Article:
Impact of Quantitative Feedback via High-Fidelity Airway Management Training on Success Rate in Endotracheal Intubation in Undergraduate Medical Students—A Prospective Single-Center Study
Department of Anesthesiology and Intensive Care, University of Leipzig Medical Center, 04103 Leipzig, Germany
Department of Anesthesiology and Interdisciplinary Intensive Care Medicine, District of Mittweida Hospital gGmbH, 09648 Mittweida, Germany
LernKlinik Leipzig—Skills and Simulation Center, University of Leipzig, 04103 Leipzig, Germany
Author to whom correspondence should be addressed.
J. Clin. Med. 2019, 8(9), 1465; https://doi.org/10.3390/jcm8091465
Received: 31 July 2019 / Revised: 2 September 2019 / Accepted: 11 September 2019 / Published: 14 September 2019
(This article belongs to the Section Anesthesiology)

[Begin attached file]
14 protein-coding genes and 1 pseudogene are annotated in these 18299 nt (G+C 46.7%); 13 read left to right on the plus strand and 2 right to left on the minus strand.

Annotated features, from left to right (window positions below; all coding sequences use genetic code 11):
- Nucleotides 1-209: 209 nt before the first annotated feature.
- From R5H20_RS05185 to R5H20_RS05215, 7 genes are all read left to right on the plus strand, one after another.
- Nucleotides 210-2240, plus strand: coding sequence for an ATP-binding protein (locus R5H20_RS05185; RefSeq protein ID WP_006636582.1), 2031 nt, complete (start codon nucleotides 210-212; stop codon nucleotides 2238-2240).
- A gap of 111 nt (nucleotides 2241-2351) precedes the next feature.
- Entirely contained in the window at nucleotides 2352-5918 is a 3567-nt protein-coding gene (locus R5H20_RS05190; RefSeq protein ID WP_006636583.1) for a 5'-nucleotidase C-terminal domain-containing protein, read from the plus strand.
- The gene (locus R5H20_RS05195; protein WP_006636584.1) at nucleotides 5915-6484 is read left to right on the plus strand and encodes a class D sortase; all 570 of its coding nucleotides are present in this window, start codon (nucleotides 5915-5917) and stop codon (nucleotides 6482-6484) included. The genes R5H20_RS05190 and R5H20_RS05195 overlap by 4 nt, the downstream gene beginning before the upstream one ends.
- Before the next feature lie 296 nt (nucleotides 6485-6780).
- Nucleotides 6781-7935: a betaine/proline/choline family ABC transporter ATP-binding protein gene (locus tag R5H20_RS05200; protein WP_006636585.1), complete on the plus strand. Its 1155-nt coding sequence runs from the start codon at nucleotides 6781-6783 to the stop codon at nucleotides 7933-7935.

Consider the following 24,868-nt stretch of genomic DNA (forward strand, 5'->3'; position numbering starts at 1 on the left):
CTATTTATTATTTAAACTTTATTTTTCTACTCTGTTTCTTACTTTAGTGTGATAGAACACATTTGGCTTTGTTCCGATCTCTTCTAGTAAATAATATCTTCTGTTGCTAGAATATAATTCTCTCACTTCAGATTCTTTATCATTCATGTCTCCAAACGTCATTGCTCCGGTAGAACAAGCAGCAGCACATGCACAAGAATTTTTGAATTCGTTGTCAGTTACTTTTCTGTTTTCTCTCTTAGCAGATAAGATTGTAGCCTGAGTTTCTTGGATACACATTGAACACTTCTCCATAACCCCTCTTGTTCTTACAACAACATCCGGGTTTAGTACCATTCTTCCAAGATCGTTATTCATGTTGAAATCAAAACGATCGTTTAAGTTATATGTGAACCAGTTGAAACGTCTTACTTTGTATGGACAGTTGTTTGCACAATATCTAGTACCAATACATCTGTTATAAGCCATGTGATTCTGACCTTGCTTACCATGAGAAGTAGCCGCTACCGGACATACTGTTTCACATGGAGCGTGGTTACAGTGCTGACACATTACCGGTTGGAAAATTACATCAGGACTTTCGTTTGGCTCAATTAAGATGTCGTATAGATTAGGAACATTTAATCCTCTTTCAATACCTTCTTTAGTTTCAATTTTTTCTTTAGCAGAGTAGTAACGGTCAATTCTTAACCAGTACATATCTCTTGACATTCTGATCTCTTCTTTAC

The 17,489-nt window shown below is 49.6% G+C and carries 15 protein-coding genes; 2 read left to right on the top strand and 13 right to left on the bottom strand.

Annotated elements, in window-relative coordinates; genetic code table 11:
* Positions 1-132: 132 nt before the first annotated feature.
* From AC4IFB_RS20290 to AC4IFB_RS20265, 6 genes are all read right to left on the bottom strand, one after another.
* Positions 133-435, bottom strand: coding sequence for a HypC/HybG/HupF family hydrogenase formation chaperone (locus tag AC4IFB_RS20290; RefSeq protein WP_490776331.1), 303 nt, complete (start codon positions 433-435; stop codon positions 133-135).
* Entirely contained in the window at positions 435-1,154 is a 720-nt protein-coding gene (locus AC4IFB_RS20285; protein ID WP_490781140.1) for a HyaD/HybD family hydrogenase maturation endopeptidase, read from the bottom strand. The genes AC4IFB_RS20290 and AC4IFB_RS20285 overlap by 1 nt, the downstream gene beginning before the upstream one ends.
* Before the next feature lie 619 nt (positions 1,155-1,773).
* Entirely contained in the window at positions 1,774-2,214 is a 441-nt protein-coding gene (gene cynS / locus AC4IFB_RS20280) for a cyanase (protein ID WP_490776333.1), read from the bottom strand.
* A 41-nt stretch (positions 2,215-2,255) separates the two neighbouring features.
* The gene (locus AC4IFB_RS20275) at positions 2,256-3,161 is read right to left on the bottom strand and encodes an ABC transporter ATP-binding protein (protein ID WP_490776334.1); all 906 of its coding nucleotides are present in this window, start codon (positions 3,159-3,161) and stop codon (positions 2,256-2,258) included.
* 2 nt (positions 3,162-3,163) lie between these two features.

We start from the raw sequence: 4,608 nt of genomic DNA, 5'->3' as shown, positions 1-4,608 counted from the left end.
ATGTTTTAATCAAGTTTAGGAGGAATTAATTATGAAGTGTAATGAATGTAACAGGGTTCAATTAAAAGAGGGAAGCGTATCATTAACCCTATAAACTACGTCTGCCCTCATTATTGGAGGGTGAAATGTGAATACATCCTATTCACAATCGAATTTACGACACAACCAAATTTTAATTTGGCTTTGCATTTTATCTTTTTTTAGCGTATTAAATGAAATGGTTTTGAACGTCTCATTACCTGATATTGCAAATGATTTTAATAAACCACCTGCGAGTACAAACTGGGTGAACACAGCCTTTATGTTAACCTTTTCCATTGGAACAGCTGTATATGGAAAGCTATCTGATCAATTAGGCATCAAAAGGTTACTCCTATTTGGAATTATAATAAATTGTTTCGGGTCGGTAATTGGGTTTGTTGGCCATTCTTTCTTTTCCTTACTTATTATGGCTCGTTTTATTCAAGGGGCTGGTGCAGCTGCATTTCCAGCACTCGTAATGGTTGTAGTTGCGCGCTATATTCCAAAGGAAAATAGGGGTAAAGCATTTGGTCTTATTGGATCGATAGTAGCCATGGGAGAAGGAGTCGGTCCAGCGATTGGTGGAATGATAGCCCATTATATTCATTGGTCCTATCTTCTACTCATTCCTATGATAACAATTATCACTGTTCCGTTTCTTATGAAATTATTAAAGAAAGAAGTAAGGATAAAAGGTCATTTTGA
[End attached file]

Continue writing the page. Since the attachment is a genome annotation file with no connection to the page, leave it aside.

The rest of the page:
Endotracheal intubation is still the gold standard in airway management. For medical students and young professionals, it is often difficult to train personal skills. We tested a high-fidelity simulator with an additional quantitative feedback integration to elucidate if competence acquisition for airway management is increased by using this feedback method. In the prospective trial, all participants (n = 299; 4th-year medical students) were randomized into two groups—One had been trained on the simulator with additional quantitative feedback (n = 149) and one without (n = 150). Three simulator measurements were considered as quality criteria—The pressure on the upper front row of teeth, the correct pressure point of the laryngoscope spatula and the correct depth for the fixation of the tube. There were a total of three measurement time points—One after initial training (with additional capture of cognitive load), one during the exam, and a final during the follow-up, approximately 20 weeks after the initial training. Regarding the three quality criteria, there was only one significant difference, with an advantage for the control group with respect to the correct pressure point of the laryngoscope spatula at the time of the follow-up (p = 0.011). After the training session, the cognitive load was significantly higher in the intervention group (p = 0.008) and increased in both groups over time. The additional quantitative feedback of the airway management trainer brings no measurable advantage in training for endotracheal intubation. Due to the increased cognitive load during the training, simple airway management task training may be more efficient for the primary acquisition of essential procedural steps.